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Jamaican Mangoes

So Many Types...All Delicious


Jamaican Mangoes are many in shapes sizes, aroma and tastes.  Some parishes have more than others and parishes such as Kingston and St Andrew and St Catherine seem to have year round crops.

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Jamaican Common MangoesJamaica Common mangoes
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The types I can think of at the moment are, Julie, Bombay, East Indian, Black Mangoes, #11, Robin and common mangoes.  There are many more but I am not the connoisseur, so can only recall the ones I particularly like.

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Jamaican Black Mangoesblack mangoes

I am not too keen on common mangoes but they are found everywhere (hence common) and they taste different depending on which parish they are from.  Those grown in St Elizabeth parish I find to be very sweet - it must be the bread basket soil!

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Jamaica East Indian MangoesEast Indian Mangoes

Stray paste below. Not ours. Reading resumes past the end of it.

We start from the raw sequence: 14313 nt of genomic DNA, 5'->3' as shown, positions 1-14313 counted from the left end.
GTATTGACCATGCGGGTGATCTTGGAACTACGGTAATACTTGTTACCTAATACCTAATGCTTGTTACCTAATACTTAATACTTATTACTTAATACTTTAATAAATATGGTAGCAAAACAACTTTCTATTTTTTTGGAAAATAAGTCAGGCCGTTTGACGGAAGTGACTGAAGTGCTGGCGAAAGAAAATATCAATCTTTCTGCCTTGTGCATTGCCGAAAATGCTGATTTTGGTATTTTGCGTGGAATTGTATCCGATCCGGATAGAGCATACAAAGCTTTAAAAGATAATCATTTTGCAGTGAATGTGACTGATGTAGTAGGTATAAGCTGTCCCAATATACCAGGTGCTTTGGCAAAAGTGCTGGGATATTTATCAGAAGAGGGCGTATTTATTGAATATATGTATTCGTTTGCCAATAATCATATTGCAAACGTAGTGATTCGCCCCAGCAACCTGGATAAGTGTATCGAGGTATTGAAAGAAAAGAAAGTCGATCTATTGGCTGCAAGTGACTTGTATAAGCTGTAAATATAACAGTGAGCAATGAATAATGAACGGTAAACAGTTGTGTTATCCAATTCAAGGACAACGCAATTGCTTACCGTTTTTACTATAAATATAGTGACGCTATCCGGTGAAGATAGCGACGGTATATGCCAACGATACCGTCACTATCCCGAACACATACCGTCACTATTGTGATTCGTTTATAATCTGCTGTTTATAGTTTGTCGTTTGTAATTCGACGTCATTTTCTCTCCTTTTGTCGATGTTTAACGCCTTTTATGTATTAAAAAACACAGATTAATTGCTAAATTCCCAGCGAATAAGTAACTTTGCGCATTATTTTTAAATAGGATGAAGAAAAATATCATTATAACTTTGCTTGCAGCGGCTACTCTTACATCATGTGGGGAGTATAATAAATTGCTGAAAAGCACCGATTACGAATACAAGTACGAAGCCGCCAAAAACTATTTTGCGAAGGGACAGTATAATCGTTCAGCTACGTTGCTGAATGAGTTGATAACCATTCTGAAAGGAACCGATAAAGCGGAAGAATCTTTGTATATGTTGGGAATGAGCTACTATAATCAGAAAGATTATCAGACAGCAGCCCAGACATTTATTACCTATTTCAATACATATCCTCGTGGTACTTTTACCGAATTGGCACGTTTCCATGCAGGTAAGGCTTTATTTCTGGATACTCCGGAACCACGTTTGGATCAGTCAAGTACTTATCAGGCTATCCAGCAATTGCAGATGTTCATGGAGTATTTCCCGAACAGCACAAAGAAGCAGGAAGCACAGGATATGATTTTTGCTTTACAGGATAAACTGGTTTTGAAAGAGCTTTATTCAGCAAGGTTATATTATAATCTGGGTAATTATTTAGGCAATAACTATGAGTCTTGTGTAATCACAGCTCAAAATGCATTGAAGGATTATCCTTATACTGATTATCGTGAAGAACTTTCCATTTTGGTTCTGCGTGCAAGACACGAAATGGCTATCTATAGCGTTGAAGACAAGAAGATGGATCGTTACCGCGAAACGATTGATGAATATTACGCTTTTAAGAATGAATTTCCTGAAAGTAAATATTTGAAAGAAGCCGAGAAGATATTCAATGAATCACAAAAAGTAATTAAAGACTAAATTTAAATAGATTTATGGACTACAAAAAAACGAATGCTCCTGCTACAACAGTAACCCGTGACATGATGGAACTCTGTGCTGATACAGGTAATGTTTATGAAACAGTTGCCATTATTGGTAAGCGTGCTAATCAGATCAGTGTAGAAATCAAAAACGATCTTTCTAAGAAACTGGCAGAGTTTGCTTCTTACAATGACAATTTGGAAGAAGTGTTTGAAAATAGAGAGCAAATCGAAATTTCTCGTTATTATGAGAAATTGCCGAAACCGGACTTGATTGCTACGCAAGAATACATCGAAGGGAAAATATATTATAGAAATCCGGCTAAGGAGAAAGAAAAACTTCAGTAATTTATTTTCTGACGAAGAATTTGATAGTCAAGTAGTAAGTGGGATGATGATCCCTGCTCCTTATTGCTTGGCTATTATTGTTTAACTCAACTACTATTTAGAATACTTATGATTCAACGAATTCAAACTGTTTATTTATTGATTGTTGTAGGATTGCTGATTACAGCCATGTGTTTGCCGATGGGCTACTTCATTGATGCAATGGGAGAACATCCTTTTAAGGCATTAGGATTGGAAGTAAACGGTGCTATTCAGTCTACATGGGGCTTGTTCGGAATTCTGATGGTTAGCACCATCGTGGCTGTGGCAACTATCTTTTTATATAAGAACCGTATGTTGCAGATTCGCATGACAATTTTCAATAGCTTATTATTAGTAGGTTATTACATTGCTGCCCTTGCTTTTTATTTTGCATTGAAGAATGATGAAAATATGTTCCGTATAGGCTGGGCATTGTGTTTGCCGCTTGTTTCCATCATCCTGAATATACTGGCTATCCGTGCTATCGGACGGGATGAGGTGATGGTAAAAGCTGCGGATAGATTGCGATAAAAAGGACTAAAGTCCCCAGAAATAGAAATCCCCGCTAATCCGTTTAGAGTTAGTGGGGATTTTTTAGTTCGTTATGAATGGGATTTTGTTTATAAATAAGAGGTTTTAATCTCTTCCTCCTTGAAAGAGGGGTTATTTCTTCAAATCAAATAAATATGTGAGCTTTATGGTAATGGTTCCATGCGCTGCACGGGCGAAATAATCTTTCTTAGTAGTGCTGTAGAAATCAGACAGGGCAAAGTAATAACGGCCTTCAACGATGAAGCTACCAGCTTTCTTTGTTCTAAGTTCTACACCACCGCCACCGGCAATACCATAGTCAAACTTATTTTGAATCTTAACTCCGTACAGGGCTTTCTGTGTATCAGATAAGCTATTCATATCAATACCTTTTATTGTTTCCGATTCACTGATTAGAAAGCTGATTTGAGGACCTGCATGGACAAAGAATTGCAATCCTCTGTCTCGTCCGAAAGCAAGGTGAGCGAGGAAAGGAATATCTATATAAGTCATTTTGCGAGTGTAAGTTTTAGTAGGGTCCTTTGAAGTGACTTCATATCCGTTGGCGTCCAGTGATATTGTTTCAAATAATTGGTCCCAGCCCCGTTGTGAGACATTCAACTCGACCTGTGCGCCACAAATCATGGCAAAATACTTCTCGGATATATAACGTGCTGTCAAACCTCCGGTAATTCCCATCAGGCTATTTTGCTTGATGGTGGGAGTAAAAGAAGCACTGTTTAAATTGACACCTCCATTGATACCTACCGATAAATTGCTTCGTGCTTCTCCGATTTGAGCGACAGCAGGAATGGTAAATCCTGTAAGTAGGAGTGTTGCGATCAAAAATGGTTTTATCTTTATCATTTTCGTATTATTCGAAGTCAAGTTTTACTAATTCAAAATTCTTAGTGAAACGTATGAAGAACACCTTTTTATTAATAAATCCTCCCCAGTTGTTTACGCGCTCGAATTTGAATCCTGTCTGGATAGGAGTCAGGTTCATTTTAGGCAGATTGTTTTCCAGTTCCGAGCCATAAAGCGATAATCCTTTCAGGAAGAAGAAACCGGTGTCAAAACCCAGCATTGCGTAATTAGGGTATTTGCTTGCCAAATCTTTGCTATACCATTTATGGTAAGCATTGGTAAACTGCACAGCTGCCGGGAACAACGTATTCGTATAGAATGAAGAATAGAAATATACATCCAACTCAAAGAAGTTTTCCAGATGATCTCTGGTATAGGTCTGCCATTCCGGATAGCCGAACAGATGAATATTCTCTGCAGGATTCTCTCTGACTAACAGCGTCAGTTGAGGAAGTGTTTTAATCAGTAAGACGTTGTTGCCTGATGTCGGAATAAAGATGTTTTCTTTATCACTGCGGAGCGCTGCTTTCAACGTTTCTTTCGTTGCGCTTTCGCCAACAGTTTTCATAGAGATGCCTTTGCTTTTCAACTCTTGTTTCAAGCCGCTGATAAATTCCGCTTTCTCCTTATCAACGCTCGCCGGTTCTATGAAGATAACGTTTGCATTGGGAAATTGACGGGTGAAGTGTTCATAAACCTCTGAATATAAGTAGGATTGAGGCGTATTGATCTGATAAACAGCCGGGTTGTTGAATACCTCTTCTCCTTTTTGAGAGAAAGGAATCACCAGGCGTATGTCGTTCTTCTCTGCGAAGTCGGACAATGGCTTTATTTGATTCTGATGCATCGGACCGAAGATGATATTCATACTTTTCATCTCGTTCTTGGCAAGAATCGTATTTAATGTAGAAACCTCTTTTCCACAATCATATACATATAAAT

Jamaican mangoes are simply delicious - those mentioned above definitely represent the all sizes, shapes, tastes and aroma mentioned.  They are all juicy and with a natural sweetness that you have to experience to fully appreciate.  

The Julie Mango is  a favourite of many.  It is sweet and fleshy with a small seed. Ideal for slicing or cutting into cubes as part of a fruit salad.  They are usually larger than  common mangoes and smaller than  the east indians.    

Blend your mangoes and make  delicious natural juices/fruit punch.  Other fruits such as pineapple or passion fruit can also be added for that special combination taste.  

Mangoes are eaten in different ways, you can peel them with a knife and slice on a plate and serve with ice cream, full cream or just as a mango fruit plate.  They can also be cut away from the seeds on both sides and eaten with a spoon scoping from the skin (usually the larger mangoes).

Low hanging fruit - Common MangoesLow hanging fruit - Common Mangoes

Jamaican Mangoes

You can also eat them the way we did as children by biting into it and peeling away the skin and tucking into the flesh of the fruit with the juices running down your arm (some say yum yum).

It’s a bit of a mess but when you are a kid who cares.  However you eat them, they are simply delicious. 

Rural Jamaicans have this saying that when it's mango season  "you wash the pot and turn it down".  This means that when mangoes are in season, people cannot be hungry, and as such there is no need to cook.  So set aside your cooking pots until the end of the season and enjoy some great tastes!

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Jamaican MangoesJamaican Mangoes

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